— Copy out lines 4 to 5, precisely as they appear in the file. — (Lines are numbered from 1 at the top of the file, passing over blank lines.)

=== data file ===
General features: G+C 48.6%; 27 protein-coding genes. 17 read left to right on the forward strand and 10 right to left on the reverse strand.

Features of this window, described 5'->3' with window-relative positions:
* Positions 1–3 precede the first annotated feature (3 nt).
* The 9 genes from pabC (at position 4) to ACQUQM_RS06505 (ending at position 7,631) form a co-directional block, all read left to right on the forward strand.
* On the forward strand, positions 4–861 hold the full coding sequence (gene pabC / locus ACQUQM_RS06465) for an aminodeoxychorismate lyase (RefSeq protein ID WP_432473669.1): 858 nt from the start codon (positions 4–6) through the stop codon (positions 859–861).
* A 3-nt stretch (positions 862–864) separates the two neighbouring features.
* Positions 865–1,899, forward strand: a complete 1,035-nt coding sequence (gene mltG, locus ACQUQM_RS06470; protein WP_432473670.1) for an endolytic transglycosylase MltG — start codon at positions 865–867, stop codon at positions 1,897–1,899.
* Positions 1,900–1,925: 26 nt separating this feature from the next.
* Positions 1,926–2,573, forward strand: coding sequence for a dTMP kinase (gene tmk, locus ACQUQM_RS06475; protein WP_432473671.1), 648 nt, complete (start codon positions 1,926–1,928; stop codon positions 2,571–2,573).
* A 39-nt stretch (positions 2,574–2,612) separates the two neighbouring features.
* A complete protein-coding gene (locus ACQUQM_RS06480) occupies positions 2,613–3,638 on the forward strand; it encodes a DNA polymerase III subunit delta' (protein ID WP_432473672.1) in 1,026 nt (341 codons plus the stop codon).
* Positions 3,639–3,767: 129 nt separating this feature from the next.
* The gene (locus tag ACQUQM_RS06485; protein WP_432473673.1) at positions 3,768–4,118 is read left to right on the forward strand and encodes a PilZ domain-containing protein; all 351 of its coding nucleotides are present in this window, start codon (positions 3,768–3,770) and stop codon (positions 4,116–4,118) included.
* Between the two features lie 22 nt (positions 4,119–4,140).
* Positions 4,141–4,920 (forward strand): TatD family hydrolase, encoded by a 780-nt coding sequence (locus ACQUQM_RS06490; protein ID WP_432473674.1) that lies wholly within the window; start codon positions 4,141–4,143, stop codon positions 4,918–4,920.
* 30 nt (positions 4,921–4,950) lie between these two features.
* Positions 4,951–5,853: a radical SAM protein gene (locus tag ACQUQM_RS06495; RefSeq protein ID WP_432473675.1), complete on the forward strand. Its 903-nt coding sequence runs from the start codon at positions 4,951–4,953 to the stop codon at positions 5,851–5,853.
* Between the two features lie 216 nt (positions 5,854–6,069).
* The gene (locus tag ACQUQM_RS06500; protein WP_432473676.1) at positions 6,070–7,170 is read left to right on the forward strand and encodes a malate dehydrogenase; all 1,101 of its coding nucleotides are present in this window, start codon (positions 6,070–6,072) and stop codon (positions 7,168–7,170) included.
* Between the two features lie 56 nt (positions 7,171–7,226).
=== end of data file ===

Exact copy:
* The 9 genes from pabC (at position 4) to ACQUQM_RS06505 (ending at position 7,631) form a co-directional block, all read left to right on the forward strand.
* On the forward strand, positions 4–861 hold the full coding sequence (gene pabC / locus ACQUQM_RS06465) for an aminodeoxychorismate lyase (RefSeq protein ID WP_432473669.1): 858 nt from the start codon (positions 4–6) through the stop codon (positions 859–861).